What detail of direction is given when writing Destructor? Any chance you can post an example of a script already published?

As we said earlier, I tend to have a pretty clear idea of how things should look and go, and thus the scripts are fairly detailed. That said, I am not an artist, and as far as I’m concerned I’d be stupid to try to do Matt’s job for him, so I tend to trust his instincts even if I’d originally pictured something differently. Certainly his use of color is not something I could have ever conceived of on my own; I just don’t think of color as one of the primary tools of comics storytelling, sad to say, and in his hands it’s much less of a supporting player than it would be if I could suddenly draw this stuff myself.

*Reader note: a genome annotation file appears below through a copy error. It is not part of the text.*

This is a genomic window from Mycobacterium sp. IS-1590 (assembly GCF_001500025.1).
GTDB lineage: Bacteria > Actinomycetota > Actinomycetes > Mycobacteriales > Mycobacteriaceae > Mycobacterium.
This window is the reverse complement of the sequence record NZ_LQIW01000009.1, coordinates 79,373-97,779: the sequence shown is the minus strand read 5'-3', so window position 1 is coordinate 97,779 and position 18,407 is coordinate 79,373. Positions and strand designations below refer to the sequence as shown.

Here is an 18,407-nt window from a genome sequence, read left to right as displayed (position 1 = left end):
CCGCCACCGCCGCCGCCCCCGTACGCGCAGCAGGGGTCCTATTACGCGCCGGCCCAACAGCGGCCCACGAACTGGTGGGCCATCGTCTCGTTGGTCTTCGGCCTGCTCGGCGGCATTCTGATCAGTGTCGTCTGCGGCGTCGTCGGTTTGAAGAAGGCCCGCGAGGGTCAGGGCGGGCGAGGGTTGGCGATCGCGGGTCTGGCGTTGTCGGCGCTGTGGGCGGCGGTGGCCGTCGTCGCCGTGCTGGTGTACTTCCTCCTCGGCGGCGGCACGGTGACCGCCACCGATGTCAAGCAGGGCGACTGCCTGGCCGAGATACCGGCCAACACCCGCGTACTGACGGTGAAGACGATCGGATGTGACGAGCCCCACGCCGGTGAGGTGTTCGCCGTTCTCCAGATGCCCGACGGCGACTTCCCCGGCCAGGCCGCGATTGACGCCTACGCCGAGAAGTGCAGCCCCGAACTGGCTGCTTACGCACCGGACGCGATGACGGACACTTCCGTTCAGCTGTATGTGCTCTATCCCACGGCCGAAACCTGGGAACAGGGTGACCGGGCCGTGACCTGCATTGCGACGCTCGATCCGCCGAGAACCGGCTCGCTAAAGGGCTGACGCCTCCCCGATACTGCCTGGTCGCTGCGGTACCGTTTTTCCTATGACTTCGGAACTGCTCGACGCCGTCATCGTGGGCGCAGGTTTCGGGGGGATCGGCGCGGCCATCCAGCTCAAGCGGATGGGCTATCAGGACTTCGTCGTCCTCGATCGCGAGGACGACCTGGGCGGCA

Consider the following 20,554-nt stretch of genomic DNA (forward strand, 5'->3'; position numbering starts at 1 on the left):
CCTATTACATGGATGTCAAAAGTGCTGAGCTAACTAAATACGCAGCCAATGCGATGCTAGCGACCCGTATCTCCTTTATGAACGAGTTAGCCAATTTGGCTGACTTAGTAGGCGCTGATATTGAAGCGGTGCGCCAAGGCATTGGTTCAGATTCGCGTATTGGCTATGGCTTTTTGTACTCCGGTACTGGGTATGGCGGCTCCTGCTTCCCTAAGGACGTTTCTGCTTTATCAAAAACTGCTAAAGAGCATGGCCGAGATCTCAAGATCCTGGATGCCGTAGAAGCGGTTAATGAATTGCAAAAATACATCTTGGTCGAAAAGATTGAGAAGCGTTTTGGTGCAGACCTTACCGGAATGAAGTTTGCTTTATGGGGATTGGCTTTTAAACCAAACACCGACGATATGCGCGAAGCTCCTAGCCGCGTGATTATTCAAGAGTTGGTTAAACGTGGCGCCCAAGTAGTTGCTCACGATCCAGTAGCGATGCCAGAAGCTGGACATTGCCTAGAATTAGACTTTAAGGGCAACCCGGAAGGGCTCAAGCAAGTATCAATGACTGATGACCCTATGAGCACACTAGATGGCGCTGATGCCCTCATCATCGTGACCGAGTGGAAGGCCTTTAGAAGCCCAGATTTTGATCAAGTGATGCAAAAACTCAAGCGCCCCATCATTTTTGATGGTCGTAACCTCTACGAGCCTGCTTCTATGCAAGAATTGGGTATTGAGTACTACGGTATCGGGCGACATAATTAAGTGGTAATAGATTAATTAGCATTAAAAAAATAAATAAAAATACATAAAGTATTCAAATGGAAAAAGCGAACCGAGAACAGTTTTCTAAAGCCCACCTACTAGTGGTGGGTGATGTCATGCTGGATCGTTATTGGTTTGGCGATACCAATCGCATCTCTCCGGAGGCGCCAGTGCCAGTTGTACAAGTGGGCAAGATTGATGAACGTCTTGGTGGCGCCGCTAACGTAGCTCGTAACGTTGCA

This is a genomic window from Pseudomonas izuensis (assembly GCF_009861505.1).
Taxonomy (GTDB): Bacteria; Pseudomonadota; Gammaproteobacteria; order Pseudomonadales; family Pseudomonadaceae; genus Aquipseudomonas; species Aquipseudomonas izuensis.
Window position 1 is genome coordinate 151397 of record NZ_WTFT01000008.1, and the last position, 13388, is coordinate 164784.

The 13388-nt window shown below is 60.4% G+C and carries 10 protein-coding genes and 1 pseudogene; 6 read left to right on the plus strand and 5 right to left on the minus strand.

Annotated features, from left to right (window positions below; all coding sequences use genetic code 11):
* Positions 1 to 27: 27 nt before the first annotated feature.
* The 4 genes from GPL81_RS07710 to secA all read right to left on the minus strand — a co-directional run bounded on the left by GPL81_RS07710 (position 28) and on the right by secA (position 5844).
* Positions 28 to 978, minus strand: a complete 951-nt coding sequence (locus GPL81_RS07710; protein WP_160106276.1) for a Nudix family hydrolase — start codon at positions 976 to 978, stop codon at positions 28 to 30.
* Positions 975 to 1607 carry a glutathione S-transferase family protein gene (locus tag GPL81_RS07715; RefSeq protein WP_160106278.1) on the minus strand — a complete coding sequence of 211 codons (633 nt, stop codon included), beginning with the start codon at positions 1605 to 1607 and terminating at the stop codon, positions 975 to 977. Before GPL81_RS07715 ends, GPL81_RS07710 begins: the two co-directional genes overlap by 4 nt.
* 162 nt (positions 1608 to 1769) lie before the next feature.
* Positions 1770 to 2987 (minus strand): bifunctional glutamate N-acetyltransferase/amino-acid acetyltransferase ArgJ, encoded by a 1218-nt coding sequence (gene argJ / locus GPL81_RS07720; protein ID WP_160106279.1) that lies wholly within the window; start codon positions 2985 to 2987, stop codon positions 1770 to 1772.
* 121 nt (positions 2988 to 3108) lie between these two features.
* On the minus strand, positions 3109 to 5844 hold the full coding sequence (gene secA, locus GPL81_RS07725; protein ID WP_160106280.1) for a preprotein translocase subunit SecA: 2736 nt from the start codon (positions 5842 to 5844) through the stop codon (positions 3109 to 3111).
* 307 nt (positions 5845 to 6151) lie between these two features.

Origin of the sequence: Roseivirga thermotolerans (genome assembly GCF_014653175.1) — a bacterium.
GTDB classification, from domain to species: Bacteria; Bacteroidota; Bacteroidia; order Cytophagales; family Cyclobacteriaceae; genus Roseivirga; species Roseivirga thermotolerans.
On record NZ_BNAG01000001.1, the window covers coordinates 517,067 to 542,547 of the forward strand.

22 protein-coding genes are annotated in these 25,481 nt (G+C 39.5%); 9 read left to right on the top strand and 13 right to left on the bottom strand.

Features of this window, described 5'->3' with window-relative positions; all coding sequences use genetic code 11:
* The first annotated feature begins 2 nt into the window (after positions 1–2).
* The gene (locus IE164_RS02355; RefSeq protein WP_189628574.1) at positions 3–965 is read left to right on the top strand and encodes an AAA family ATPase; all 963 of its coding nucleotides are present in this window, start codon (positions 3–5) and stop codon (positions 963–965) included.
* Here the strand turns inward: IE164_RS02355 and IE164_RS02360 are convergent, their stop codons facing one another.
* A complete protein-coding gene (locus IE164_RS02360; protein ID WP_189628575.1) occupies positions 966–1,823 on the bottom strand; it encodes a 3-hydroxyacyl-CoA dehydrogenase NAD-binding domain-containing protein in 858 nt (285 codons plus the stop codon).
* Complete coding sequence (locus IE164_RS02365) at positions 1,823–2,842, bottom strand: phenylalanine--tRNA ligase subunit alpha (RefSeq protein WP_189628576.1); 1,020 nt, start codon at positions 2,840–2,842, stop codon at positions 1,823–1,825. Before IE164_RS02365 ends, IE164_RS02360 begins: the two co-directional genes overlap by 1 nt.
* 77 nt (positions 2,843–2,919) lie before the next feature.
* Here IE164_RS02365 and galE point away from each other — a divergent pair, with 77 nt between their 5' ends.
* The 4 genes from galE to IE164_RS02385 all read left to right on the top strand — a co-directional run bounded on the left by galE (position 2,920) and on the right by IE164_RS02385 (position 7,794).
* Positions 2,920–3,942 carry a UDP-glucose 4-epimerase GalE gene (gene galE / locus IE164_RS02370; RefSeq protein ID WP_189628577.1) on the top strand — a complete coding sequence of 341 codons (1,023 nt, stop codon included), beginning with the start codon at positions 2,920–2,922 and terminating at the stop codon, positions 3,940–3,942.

The funny thing about my Destructor scripts, and I don’t really know why this is, is that I vary the format considerably from story to story. The actual document is lost to the ether now I’m afraid, but if I recall correctly, the script for “Croc-Town” was just a big block of text summarizing the events of the story. “Prison Break” and a future strip were broken down by page, but not panel by panel. “Destructor and the Lady” plotted out the whole story beat by beat, but with no page or panel breaks — I left that to Matt. A pair of future stories were done in traditional, full-script format: “PAGE ONE, PANEL ONE,” that sort of thing. Comics scriptwriting, to me, is at best a means to an end, a tool used to create the finished work, not a work in itself, so you use whatever tool comes easiest to you in the moment. At worst, it’s the obstacle your ideas need to climb to get from your head and into your artists and thence to the page, so you do whatever you can to make that journey as swift and simple as possible. At times that’s meant blocking everything out, at other times it’s been close to the old Marvel Method. It changes nearly every time I sit down and start writing.